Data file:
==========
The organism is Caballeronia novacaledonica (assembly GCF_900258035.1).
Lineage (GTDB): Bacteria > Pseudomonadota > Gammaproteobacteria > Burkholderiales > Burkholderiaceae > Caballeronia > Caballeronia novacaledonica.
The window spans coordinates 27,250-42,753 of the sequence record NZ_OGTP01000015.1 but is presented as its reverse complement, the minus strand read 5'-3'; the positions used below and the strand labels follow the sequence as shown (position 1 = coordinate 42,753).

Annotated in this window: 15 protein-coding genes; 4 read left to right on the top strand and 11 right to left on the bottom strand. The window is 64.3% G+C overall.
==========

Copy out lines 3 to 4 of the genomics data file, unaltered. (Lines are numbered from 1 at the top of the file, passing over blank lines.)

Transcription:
The window spans coordinates 27,250-42,753 of the sequence record NZ_OGTP01000015.1 but is presented as its reverse complement, the minus strand read 5'-3'; the positions used below and the strand labels follow the sequence as shown (position 1 = coordinate 42,753).

Annotated in this window: 15 protein-coding genes; 4 read left to right on the top strand and 11 right to left on the bottom strand. The window is 64.3% G+C overall.